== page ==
On this wicked-cold Wednesday, opinionators are worrying about the state of New York’s education system, and warming up to the idea of AI helping doctors decrease the number of medical mistakes.
Today’s Journal News editorial, Problems add up for state schools, examines New York’s education system quandary: State aid, and teacher jobs, are on the chopping block in the deficit-ridden, overburdened property-taxpayer state. At the same time, standardized test scores are anemic and recent New York State Board of Regents data show that less than half of students in the state are leaving high school prepared for college and well-paying careers.
An OpEd article in USA Today looks at IBM’s supercomputer, Watson, and its promise to boost health-care quality, not just win game shows. (IBM hosted a test-run with Jeopardy! champs last month in Yorktown Heights.) In his OpEd, ‘Watson’ could transform medicine, Johns Hopkins medical student Yong Suh says that the supercomputer could not only do well on Jeopardy! (the computer-contestant debuts on Monday’s show) but could transform 21st century medicine:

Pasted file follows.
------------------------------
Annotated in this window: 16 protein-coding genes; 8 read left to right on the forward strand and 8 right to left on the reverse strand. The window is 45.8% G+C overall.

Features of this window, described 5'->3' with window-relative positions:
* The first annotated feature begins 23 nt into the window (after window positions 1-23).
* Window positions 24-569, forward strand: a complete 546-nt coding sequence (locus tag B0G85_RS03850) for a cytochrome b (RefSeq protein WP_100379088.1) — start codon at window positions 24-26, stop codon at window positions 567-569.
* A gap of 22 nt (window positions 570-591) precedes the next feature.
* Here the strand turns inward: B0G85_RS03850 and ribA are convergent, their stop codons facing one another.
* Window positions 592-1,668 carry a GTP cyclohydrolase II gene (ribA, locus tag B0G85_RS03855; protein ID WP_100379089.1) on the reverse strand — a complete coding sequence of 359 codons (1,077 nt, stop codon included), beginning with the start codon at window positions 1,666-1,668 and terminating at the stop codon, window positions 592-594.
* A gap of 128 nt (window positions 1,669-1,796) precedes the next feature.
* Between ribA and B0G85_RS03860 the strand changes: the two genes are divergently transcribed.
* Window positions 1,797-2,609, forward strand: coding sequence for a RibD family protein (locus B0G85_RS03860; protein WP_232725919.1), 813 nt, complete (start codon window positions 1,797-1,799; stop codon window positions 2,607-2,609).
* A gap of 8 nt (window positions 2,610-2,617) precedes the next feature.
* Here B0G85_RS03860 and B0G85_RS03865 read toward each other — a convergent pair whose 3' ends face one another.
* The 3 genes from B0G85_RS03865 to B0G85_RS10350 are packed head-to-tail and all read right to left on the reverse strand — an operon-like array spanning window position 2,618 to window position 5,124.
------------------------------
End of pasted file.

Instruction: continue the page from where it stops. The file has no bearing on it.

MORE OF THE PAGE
Performing well on Jeopardy and diagnosing sick patients have similar prerequisites: a broad fund of knowledge, ability to process subtlety and ambiguity in natural language, efficient time management, and probabilistic assessment of different possibilities. Like Jeopardy clues, a patient’s symptoms, medical history, physical exam findings and laboratory results present clues that must be synthesized into a differential diagnosis.
JOURNAL NEW JAN. 13 FILE PHOTO: Jeopardy! champs Ken Jennings, left, and Brad Rutter play against IBM’s “Watson” computing system at IBM’s Watson Research Center in Yorktown Heights.